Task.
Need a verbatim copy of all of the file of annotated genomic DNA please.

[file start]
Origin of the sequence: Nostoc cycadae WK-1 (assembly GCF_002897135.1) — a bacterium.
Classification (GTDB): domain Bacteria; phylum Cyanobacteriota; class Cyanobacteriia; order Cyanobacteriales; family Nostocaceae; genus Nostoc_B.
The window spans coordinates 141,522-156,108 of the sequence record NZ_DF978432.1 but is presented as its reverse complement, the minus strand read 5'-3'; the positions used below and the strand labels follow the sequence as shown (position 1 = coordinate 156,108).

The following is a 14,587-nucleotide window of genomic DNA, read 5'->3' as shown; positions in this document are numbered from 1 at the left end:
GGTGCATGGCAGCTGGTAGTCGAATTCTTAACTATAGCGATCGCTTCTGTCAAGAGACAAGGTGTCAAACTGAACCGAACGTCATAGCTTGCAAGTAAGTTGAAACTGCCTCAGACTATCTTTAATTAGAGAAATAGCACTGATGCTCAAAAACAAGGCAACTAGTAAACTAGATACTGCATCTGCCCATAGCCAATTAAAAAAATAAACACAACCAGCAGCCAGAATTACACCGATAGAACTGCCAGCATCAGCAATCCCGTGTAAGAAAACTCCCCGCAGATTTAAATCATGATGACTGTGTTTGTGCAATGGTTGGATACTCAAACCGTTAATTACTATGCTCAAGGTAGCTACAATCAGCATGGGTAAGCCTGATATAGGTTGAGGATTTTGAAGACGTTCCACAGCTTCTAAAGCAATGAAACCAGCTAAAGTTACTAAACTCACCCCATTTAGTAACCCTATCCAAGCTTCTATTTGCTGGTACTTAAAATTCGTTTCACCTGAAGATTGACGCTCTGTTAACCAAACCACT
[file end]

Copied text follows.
Origin of the sequence: Nostoc cycadae WK-1 (assembly GCF_002897135.1) — a bacterium.
Classification (GTDB): domain Bacteria; phylum Cyanobacteriota; class Cyanobacteriia; order Cyanobacteriales; family Nostocaceae; genus Nostoc_B.
The window spans coordinates 141,522-156,108 of the sequence record NZ_DF978432.1 but is presented as its reverse complement, the minus strand read 5'-3'; the positions used below and the strand labels follow the sequence as shown (position 1 = coordinate 156,108).

The following is a 14,587-nucleotide window of genomic DNA, read 5'->3' as shown; positions in this document are numbered from 1 at the left end:
GGTGCATGGCAGCTGGTAGTCGAATTCTTAACTATAGCGATCGCTTCTGTCAAGAGACAAGGTGTCAAACTGAACCGAACGTCATAGCTTGCAAGTAAGTTGAAACTGCCTCAGACTATCTTTAATTAGAGAAATAGCACTGATGCTCAAAAACAAGGCAACTAGTAAACTAGATACTGCATCTGCCCATAGCCAATTAAAAAAATAAACACAACCAGCAGCCAGAATTACACCGATAGAACTGCCAGCATCAGCAATCCCGTGTAAGAAAACTCCCCGCAGATTTAAATCATGATGACTGTGTTTGTGCAATGGTTGGATACTCAAACCGTTAATTACTATGCTCAAGGTAGCTACAATCAGCATGGGTAAGCCTGATATAGGTTGAGGATTTTGAAGACGTTCCACAGCTTCTAAAGCAATGAAACCAGCTAAAGTTACTAAACTCACCCCATTTAGTAACCCTATCCAAGCTTCTATTTGCTGGTACTTAAAATTCGTTTCACCTGAAGATTGACGCTCTGTTAACCAAACCACT